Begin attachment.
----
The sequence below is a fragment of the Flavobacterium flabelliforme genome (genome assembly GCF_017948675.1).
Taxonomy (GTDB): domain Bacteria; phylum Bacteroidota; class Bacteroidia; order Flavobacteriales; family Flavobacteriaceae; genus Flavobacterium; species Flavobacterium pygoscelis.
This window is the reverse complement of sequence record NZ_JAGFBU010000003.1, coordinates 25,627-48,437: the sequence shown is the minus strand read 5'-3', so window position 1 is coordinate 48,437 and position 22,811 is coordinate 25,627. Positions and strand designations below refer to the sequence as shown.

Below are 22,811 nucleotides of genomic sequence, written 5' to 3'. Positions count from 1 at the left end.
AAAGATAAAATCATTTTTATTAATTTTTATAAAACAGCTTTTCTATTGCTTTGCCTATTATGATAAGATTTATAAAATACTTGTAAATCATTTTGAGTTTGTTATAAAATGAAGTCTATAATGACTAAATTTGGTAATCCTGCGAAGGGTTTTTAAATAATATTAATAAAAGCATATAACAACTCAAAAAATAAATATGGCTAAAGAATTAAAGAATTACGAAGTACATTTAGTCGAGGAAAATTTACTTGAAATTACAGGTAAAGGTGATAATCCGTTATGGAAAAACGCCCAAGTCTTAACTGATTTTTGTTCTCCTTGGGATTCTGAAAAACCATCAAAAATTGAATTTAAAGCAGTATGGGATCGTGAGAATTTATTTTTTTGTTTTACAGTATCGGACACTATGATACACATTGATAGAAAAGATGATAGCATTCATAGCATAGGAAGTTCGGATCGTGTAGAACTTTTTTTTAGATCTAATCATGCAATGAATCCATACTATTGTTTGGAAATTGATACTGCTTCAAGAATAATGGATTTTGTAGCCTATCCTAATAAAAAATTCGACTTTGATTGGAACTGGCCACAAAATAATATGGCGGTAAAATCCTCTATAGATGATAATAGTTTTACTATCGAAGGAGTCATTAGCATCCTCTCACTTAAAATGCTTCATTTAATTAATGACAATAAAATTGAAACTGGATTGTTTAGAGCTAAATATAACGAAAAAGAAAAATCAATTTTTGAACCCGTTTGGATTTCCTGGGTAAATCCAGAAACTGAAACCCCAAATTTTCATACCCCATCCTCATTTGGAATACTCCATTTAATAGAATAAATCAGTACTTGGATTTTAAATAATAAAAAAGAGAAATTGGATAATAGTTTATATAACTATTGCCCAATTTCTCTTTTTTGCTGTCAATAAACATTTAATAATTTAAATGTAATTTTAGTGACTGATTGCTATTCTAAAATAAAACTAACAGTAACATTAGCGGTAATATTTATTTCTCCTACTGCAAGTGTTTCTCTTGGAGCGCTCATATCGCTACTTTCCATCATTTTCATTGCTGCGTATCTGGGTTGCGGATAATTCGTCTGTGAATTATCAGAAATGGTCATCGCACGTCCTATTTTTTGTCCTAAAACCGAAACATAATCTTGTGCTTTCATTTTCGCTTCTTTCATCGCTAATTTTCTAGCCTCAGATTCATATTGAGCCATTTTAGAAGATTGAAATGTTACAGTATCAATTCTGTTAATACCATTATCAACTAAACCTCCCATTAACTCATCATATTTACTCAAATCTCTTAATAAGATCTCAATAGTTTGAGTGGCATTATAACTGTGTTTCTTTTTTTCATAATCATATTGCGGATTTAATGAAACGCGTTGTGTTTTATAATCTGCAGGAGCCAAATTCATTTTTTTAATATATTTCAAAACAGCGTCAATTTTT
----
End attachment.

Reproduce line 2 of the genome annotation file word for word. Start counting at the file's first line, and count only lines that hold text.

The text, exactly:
Taxonomy (GTDB): domain Bacteria; phylum Bacteroidota; class Bacteroidia; order Flavobacteriales; family Flavobacteriaceae; genus Flavobacterium; species Flavobacterium pygoscelis.